‘Salem’s Lot was Stephen King’s second novel. It’s set in the fictional Maine town of Jerusalem’s Lot. King planned to name his novel after the town, but his publisher thought the name Jerusalem’s Lot sounded a little too religious so they shortened the title to ‘Salem’s Lot.
The central character is a writer called Ben Mears. When Ben was a child he spent four years living in Jerusalem’s Lot with his Aunt Cindy and has some happy memories of the town. Not all of his memories are good though. He once had a bad experience in the old, derelict Marsten House and the memory has haunted his dreams ever since. Now Ben has returned to ‘Salem’s Lot with the intention of renting the house and writing a book about it, in the hopes of exorcising the memory once and for all.
Unfortunately for Ben, the Marsten House is no longer vacant. A couple of antique dealers, called Barlow and Straker, have bought it. They’ve also purchased the town’s old laundromat and are planning on turning into an antique shop. Straker makes his appearance a few chapters into the book, but the mysterious Barlow is apparently away on a buying trip.
Unable to rent his dream accommodation, but still planning on writing his novel, Ben has to settle for a room in the local guest house instead and has barely settled in when he has a chance encounter in the park and meets local girl, Susan Norton. Susan is quite a few years younger than Ben and when they meet she is reading one of his novels, looks up and sees Ben watching her, and recognizes him immediately from his picture in the book. The pair strike up a conversation and Ben finds he has unexpectedly found a new love in the old town.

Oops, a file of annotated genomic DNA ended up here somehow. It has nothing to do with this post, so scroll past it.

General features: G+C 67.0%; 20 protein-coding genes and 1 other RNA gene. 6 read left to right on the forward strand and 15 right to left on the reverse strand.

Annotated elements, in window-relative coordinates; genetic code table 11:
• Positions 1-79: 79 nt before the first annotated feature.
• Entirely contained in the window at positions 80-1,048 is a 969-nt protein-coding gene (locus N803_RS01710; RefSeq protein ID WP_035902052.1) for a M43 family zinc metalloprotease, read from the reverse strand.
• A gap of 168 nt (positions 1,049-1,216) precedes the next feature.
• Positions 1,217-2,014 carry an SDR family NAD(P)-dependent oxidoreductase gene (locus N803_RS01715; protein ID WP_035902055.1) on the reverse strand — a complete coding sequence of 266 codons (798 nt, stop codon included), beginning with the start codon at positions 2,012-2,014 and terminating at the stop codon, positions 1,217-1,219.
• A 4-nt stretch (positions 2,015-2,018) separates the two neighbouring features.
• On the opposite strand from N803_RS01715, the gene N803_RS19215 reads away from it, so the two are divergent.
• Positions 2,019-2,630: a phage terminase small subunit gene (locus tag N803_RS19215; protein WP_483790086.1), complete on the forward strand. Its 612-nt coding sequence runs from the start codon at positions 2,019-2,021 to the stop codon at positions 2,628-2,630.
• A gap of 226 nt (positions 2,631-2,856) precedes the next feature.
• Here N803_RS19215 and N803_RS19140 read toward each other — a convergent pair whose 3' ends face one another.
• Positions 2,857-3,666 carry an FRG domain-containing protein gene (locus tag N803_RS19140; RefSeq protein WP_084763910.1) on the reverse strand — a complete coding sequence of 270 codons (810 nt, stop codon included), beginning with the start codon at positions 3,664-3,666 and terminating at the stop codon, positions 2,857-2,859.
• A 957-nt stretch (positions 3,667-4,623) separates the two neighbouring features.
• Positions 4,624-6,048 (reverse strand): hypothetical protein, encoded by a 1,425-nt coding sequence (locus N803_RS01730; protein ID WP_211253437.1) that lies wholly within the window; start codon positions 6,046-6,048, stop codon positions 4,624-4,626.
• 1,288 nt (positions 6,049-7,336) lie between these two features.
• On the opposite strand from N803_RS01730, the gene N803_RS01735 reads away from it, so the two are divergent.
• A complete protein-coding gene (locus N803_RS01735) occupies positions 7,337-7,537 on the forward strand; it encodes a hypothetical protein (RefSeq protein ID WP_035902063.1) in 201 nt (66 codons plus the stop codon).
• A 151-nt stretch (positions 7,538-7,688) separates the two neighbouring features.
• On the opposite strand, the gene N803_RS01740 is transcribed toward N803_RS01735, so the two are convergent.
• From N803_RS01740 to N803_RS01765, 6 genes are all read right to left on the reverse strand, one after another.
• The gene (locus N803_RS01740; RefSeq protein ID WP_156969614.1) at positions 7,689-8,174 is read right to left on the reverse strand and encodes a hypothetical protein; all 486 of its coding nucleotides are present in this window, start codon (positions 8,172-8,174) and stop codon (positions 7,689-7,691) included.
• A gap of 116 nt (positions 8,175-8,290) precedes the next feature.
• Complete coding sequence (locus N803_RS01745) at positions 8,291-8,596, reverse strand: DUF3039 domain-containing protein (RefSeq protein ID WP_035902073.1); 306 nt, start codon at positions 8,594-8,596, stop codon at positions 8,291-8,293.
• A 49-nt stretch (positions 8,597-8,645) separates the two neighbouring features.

Ben also forms a firm friendship with the local school teacher, Matt Burke, and he agrees to give a talk to one of Matt’s classes. Both men are well educated and they have a lot in common. In fact, they get on so well together, when Matt notices evidence of vampire activity in the town it’s Ben who he turns to for help.
Matt Burke becomes an important character in the story, as does Matt’s doctor Jimmy Cody and a young boy called Mark Petrie—who is also reasonably new to the Lot. In fact, if you have read Bram Stoker’s Dracula, this little group might put you in mind of the one that went after the count. You may also notice other similarities between the books because, when King wrote ‘Salem’s Lot, he wanted to pay literary homage to Stoker’s story. King even mentions this fact in his non-fiction book Danse Macabre.
I have read ‘Salem’s Lot twice. I have also read Dracula, and I must admit I enjoy King’s book best. I find it easier to identify with the characters in Salem’s Lot and the story has a lot more to it than just vampires. The spooky old Marsten House, for instance, adds an aspect of the haunted house story to the tale and I am very partial to haunted house stories.
If you’re a fan of vampire stories, haunted house stories, or just horror stories in general, I can definitely recommend ‘Salem’s Lot. If your reading tastes usually run to Mills and Boone though, you might want to give ‘Salem’s Lot a miss because if someone is staring into someone else’s eyes it probably means there is some hypnotism going on, love bites tend to be fatal, and the only protection needed is a crucifix.